There are different strains with numerous varying health benefits including targeting different types of Cancer which you can read up on before purchase. 

 

SP can't survive for long without sunlight/oxygen so you would have to prepare your system in advance before ordering. You can use the information in the links earlier in the discussion to design/build/cycle a system beforehand.This is the link to UTEX

 http://www.sbs.utexas.edu/utex/livingalgalstrains.aspx

are there any Spirulina strains indigenous to Europe?

Hi Frank,

From all the readings I've come across they suggest that SP grows all around the world, but only in the Tropical belt. Light, alkaline water and high temperatures are key ingredients to their survival. If you're looking for live starter cultures, UTEX is world renowned and trusted for quality, and most of the major commercial farms use their stock. Small starters are only $75 USD and you can choose the strain most suitable to you and know they are about 99% pure, but as i said earlier you must prepare your media beforehand.

I am going to experiment with growing SP as a sole food for fish, but due to financial constraints it will take some time. If all goes well by the end of the year it could happen. Of course I'll be using Urea as the main nitrogen source and using extractacted nutrient from composted humanure to grow SP! Closing the poop loop............lol.

Frank De Block-Burij said:

are there any Spirulina strains indigenous to Europe?

Thanks, Harold

I have some connections at the aquaculture faculty of the Ghent University (only 10 km)

They will probably be able to advise me on the matter

Frank

Seems the algae would be a good option to supplement tilapia feed. Its the ace in the hole for many fish farmers. I understand most algae does not work well with the AP systems. Algae would need to be produced and removed, separated, and pelletized? Quite complex. Possibly Spirulina could be harvested in a easy manner??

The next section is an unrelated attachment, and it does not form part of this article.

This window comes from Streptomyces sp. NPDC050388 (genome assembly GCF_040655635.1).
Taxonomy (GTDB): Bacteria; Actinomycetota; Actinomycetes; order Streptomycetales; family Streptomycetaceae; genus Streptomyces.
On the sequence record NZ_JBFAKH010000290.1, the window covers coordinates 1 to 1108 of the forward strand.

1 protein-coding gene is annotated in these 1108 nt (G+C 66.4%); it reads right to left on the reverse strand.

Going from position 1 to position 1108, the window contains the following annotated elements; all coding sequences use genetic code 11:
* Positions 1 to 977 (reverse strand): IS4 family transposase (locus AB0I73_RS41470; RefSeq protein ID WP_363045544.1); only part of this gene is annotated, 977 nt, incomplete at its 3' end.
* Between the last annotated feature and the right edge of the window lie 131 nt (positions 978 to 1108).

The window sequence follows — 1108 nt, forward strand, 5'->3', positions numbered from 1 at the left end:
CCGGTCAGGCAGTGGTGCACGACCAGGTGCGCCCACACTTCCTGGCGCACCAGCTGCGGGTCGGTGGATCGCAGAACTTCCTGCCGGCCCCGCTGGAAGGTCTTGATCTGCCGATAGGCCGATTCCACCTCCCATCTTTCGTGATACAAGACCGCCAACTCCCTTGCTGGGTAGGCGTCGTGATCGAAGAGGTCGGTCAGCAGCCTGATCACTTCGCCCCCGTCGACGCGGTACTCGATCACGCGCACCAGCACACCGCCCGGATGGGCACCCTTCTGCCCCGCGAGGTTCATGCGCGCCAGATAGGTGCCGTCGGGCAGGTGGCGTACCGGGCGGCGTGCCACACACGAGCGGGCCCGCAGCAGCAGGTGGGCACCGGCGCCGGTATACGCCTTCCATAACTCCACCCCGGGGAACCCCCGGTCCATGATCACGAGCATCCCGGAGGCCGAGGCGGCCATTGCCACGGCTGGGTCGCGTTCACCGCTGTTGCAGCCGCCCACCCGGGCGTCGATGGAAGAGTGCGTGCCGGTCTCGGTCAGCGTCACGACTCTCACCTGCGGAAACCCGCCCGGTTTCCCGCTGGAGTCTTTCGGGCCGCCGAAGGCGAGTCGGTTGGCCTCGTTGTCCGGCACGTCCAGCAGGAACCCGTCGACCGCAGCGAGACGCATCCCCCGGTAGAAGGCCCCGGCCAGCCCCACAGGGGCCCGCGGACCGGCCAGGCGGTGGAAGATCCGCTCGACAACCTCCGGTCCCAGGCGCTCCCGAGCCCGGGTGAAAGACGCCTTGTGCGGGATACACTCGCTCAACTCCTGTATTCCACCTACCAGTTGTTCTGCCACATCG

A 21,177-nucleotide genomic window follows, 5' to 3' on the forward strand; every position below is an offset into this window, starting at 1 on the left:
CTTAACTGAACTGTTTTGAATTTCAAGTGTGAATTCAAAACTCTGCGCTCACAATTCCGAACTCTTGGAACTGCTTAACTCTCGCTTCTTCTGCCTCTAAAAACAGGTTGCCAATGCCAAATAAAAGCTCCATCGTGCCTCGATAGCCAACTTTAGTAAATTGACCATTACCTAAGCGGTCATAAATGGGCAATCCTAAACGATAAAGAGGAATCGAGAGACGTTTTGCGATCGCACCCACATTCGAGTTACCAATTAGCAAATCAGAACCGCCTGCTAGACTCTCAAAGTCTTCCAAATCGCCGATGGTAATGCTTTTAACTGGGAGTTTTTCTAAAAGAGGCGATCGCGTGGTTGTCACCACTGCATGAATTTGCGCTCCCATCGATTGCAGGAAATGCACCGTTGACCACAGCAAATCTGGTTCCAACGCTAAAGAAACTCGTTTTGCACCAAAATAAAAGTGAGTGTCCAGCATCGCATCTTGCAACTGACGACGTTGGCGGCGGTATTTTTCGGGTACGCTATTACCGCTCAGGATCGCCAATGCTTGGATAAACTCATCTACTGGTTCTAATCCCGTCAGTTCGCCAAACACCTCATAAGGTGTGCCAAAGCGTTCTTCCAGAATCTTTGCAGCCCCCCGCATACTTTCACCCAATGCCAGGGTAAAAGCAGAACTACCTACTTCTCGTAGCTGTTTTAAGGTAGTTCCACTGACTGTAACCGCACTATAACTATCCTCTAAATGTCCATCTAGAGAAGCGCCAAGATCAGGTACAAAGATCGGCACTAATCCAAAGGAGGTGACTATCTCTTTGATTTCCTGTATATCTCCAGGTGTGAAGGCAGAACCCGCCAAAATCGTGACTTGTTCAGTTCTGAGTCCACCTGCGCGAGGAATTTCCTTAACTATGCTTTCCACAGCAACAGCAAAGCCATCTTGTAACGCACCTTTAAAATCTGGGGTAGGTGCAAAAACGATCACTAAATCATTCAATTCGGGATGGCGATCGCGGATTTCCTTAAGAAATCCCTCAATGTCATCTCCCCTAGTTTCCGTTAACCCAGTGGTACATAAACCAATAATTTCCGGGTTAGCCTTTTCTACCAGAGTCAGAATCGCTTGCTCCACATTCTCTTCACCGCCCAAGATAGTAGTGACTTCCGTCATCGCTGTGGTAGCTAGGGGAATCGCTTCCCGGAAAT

Hi Steve,

I think it can be used not only to supplement but to replace fish meal entirely. The entire harvest of algae can be fed directly to the FT, or it can be frozen into blocks, or dried and cooked with corn starch, or even yes, pelletized. Pellets may appeal to us because we have been conditioned to feeding that way, but is it really necessary?

As some of you might know, I've made feed using insects. Algae is a big part of the natural nutrient cycle but not all fish eat algae so I'm currently working on a new experiment, deliberately enlarging the bio dynamics and diversity of my system using algae as the base feed. My eventual design calls for six or more separate grow out ponds to raise separate aquatic products ie trout in the first stage followed by bluegill/ feeders, then talapia/ baramindi/ carp/ catfish, crayfish shrimps and lastly snails; all in the same cycle. I mean why raise only one aquatic product?

 

Bio diversity means diversified risk management....but sometimes I do get carried away.